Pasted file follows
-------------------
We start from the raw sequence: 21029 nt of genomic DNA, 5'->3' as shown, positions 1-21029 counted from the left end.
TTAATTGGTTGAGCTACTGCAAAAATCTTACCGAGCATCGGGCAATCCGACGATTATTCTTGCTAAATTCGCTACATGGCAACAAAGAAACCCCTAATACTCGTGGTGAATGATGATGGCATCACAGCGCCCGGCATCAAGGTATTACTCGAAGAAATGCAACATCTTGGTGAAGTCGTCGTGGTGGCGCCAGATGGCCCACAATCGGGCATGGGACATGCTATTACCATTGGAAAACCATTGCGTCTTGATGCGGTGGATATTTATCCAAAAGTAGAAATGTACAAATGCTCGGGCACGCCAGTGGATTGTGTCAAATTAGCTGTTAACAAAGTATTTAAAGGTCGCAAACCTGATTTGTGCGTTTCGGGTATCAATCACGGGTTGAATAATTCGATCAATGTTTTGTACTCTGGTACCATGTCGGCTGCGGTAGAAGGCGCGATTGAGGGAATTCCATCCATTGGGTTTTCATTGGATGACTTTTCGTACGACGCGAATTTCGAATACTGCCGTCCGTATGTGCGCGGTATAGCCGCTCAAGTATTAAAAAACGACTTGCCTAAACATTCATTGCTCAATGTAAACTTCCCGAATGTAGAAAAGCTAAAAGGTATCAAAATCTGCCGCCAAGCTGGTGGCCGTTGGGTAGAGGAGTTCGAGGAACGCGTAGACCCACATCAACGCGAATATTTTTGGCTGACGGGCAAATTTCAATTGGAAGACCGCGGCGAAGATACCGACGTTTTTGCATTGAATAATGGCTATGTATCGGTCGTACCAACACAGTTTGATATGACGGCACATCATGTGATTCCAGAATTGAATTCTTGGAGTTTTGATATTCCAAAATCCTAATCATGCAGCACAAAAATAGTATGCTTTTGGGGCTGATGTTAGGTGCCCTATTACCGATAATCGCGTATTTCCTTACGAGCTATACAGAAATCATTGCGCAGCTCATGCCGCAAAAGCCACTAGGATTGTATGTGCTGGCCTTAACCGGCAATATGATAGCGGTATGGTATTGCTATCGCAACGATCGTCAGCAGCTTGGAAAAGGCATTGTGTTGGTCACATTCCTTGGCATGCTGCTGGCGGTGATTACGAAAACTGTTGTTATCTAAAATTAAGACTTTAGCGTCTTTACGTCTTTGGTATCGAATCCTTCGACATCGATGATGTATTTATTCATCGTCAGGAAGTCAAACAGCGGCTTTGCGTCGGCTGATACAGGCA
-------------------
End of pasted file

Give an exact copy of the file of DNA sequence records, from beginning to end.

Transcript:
We start from the raw sequence: 21029 nt of genomic DNA, 5'->3' as shown, positions 1-21029 counted from the left end.
TTAATTGGTTGAGCTACTGCAAAAATCTTACCGAGCATCGGGCAATCCGACGATTATTCTTGCTAAATTCGCTACATGGCAACAAAGAAACCCCTAATACTCGTGGTGAATGATGATGGCATCACAGCGCCCGGCATCAAGGTATTACTCGAAGAAATGCAACATCTTGGTGAAGTCGTCGTGGTGGCGCCAGATGGCCCACAATCGGGCATGGGACATGCTATTACCATTGGAAAACCATTGCGTCTTGATGCGGTGGATATTTATCCAAAAGTAGAAATGTACAAATGCTCGGGCACGCCAGTGGATTGTGTCAAATTAGCTGTTAACAAAGTATTTAAAGGTCGCAAACCTGATTTGTGCGTTTCGGGTATCAATCACGGGTTGAATAATTCGATCAATGTTTTGTACTCTGGTACCATGTCGGCTGCGGTAGAAGGCGCGATTGAGGGAATTCCATCCATTGGGTTTTCATTGGATGACTTTTCGTACGACGCGAATTTCGAATACTGCCGTCCGTATGTGCGCGGTATAGCCGCTCAAGTATTAAAAAACGACTTGCCTAAACATTCATTGCTCAATGTAAACTTCCCGAATGTAGAAAAGCTAAAAGGTATCAAAATCTGCCGCCAAGCTGGTGGCCGTTGGGTAGAGGAGTTCGAGGAACGCGTAGACCCACATCAACGCGAATATTTTTGGCTGACGGGCAAATTTCAATTGGAAGACCGCGGCGAAGATACCGACGTTTTTGCATTGAATAATGGCTATGTATCGGTCGTACCAACACAGTTTGATATGACGGCACATCATGTGATTCCAGAATTGAATTCTTGGAGTTTTGATATTCCAAAATCCTAATCATGCAGCACAAAAATAGTATGCTTTTGGGGCTGATGTTAGGTGCCCTATTACCGATAATCGCGTATTTCCTTACGAGCTATACAGAAATCATTGCGCAGCTCATGCCGCAAAAGCCACTAGGATTGTATGTGCTGGCCTTAACCGGCAATATGATAGCGGTATGGTATTGCTATCGCAACGATCGTCAGCAGCTTGGAAAAGGCATTGTGTTGGTCACATTCCTTGGCATGCTGCTGGCGGTGATTACGAAAACTGTTGTTATCTAAAATTAAGACTTTAGCGTCTTTACGTCTTTGGTATCGAATCCTTCGACATCGATGATGTATTTATTCATCGTCAGGAAGTCAAACAGCGGCTTTGCGTCGGCTGATACAGGCA